In this issue of Preemie Matters: New Members • Senate Passes PREEMIE Reauthorization Act • Navigating the Journey • Trauma Therapy for Preemie Moms • Centering Healthcare Institue • Transitioning Home From the NICU
U.S. Senate Passes PREEMIE Reauthorization Act
The U.S. Senate passed S. 252, the PREEMIE Reauthorization Act, on September 25. This bipartisan legislation - co-sponsored by Senators Lamar Alexander (R-TN) and Michael Bennet (D-CO) - reauthorizes federal research, education, and intervention activities begun by the original PREEMIE Act, which brought the first-ever national focus to prematurity prevention. The bill now goes to the U.S. House of Representatives.
Navigating the Journey Through Childhood
November 17 in Fairfax, VA, Preemies Today will host a parent and provider conference, "Navigating the Journey Through Childhood," aimed at educating about maternal and child health needs and raising awareness of prematurity. This World Prematurity Day event at the Inova Fair Oaks Physicians Conference Center will include sessions on developmental delays, sensory processing disorders, post-preemie pregnancy, postpartum post-traumatic stress, nutrition, Medicaid waivers, and speech and language tips, among others. Register online at the Preemies Today website.
Trauma Therapy Eases Symptoms for Preemie Moms
A new study published in the journal Pediatrics finds that a short, cost-effective therapy developed to treat military trauma survivors can help ease the emotional distress of preemie moms. The intervention includes six sessions combining elements of the COPE (Creating Opportunities for Parent Empowerment) NICU program with trauma-focused cognitive behavioral therapy techniques. Mothers in this study who received the intervention had a significant reduction of trauma and depression symptoms, and those who initially reported the most stress showed the most benefit. Finding effective, accessible treatment for this population is key: Up to 40% of mothers of preterm infants experience symptoms of post-traumatic stress disorder (PTSD), which can have long-term consequences for both mother and child.
Centering Healthcare Institute
Centering Healthcare Institute's mission is to improve maternal-child health by transforming care through Centering groups -- a model of group health care. In this model, health assessment, education, and support are provided to group members by a care provider, changing the way women experience their care. The model, piloted by nurse-midwife Sharon Schindler Rising in the the early 1990s, led to the beginning of professional training workshops in 1998. Its redesign of healthcare delivery helps to promote safety, effectiveness, culturally-appropriate patient-centered care, and more equitable care, among other benefits. Centering Healthcare Institute's Fourth National Conference takes place October 26-29 in Washington, DC, bringing together clinicians, researchers, policy makers, administrators, and students to discuss ideas for transforming healthcare delivery.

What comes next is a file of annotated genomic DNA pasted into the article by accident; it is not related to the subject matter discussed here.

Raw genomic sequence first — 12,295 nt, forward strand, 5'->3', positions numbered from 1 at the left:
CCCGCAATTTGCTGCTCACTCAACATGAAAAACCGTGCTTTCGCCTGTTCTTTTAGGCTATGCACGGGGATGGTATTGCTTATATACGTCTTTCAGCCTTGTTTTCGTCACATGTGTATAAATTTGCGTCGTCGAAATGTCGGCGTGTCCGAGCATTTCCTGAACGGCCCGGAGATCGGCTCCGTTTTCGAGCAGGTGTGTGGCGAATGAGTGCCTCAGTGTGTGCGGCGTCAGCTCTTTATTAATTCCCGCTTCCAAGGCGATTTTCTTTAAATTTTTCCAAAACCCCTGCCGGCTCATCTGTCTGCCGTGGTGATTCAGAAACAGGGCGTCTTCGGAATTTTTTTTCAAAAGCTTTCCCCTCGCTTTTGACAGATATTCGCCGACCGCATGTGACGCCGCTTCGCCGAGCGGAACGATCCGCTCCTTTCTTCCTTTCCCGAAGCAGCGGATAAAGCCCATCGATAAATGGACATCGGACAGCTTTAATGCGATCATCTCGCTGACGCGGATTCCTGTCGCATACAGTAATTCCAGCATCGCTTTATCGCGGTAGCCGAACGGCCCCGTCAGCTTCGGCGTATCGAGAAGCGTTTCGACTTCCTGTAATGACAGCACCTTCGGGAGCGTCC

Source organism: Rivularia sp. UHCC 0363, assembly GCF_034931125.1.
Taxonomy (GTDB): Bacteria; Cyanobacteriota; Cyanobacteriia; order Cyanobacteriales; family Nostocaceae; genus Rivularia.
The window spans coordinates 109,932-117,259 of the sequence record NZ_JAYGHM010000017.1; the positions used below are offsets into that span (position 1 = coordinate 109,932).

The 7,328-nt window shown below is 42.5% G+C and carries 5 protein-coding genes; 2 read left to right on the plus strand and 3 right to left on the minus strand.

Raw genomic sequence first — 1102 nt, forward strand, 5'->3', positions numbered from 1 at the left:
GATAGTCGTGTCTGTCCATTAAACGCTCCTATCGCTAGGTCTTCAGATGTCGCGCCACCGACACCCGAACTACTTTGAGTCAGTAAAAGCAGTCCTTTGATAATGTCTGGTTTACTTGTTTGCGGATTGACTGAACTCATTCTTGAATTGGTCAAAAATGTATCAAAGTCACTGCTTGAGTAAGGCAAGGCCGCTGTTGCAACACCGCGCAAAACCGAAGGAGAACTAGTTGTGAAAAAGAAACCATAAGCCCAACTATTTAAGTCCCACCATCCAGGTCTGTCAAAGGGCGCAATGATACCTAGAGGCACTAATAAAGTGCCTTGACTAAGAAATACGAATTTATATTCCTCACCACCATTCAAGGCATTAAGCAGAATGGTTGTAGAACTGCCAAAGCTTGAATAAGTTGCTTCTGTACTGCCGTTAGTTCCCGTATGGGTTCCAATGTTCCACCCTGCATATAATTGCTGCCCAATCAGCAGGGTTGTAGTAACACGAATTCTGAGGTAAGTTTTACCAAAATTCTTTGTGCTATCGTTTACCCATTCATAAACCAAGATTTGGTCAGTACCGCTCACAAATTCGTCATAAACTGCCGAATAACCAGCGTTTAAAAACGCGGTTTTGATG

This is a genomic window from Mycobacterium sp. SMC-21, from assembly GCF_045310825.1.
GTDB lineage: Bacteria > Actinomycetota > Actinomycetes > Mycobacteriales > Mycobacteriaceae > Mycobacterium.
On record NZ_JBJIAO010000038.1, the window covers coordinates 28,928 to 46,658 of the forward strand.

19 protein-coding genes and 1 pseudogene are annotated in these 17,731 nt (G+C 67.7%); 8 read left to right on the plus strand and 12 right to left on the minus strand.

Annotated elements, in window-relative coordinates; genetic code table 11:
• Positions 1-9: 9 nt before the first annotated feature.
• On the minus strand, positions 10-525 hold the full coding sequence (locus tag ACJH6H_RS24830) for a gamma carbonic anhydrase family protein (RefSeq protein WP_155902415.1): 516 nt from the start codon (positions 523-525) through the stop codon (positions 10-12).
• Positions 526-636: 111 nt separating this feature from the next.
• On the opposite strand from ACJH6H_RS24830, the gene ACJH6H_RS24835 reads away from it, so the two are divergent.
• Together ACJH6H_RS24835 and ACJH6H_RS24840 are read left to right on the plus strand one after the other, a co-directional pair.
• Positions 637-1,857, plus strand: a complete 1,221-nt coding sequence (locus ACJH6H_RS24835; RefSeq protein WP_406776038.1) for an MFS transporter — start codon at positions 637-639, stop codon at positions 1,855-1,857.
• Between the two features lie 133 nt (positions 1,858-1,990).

Premature & High-Risk Infants: Transitioning Home from the NICU
Register online now for Premature and High-Risk Infants: Transitioning Home from the NICU, scheduled for November 1 in Denver, CO. Sponsored by Special Kids-Special Care of Denver, the conference provides a forum for healthcare professionals to share their expertise in the care of premature and high-risk infants and their families as these babies transition home from the hospital. The goal is to optimize health and developmental outcomes, and to support families by sharing best practices, clinical guidelines, and current research with the healthcare professionals and agency staff who care for them.
Information is reported as provided and does not necessarily represent the view of the National Healthy Mothers, Healthy Babies Coalition. A complete copy of HMHB’s disclaimer is available on our website.